For example, the FDA recently had to decide whether to approve the use of Cubicin against a vicious germ that infects heart valves. Dubbed the “Darth Vader” bacterium, it is stealthy, difficult to kill, and almost always fatal if untreated. The FDA’s staff wasn’t convinced that enough patients had been tested to establish that the drug was better than the already existing alternatives—and argued that if it was too weak, the germ might evolve into something beyond Darth, resistant to everything. On the other hand, doctors were already using Cubicin off-label—prescribing it in ways never officially vetted or approved by the drug company or the regulator—but in low doses, thus possibly creating an even greater beyond-Darth risk. In the end, the chief of the FDA’s anti-infectives division overruled a staff recommendation and granted the license. But every such decision is a fight, and all the legal, political, and institutional cards are now stacked against quick, bold action.
A letter coauthored by a doctor at Harvard’s medical school and published in Clinical Infectious Diseases in 2002 bluntly linked the FDA’s approach to “the end of antibiotics.” “For nearly two decades,” it began, “antibacterial research has been the ‘Cinderella’ area in the pharmaceutical industry.” Increasingly stringent demands for proof efficacy, framed in ways that seem “innocent and technical,” the authors argued, have thrown the industry “into a panic.” They have “wreaked irreparable damage to our ability to provide a reliable pipeline of new antibiotics for treatment of serious infections.” And they probably helped propel Lilly and Bristol-Myers Squibb out of antibacterial research and development.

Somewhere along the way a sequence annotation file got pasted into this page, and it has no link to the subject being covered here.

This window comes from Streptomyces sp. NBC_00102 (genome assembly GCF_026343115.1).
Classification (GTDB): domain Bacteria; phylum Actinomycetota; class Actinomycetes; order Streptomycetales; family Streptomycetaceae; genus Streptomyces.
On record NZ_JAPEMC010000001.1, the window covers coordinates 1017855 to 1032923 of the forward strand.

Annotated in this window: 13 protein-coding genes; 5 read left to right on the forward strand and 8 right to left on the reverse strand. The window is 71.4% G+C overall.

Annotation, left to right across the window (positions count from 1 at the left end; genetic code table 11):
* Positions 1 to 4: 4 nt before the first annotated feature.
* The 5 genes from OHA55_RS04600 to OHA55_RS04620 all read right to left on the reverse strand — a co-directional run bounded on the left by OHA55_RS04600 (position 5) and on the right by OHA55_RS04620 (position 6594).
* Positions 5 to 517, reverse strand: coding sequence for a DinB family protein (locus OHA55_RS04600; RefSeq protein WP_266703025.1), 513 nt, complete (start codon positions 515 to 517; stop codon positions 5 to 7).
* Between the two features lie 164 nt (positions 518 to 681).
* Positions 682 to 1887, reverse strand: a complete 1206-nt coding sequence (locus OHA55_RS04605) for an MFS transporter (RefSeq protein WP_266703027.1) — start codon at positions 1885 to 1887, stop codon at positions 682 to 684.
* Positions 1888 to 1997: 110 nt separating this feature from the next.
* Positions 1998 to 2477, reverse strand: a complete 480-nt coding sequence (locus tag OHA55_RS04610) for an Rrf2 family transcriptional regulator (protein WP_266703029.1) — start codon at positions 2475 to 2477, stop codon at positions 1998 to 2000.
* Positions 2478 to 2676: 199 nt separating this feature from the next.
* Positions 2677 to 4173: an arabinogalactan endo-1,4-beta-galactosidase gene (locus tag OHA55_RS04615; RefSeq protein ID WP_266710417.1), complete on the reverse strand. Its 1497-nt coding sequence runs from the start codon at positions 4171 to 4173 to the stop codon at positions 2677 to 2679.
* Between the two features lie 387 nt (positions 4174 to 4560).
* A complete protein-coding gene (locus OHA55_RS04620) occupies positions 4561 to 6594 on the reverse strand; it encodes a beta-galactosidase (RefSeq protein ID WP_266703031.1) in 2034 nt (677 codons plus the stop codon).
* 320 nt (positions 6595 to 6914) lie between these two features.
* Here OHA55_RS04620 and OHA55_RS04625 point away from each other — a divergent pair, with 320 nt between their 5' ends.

Most fundamentally, the FDA has no mandate—none at all— to prepare us for war against the next cholera. Its mandate is to make sure that we don’t lose the battle against the next Thalidomide. “Safe” and “effective,” the two key standards set out in the 1962 drug law, have intelligible meaning only with a germ to fight and infected patients to fight it in. The agency, in other words, actually needs thriving germs to supply enough really sick patients to provide FDA-caliber evidence to validate the drug that will wipe out the germs. Epidemics that lurk in the future, waiting for germs still under construction, can’t be officially considered at all. But those germs—the ones that don’t yet exist, the ones still evolving, by chance or with human help in a terrorist’s lab—should worry us most.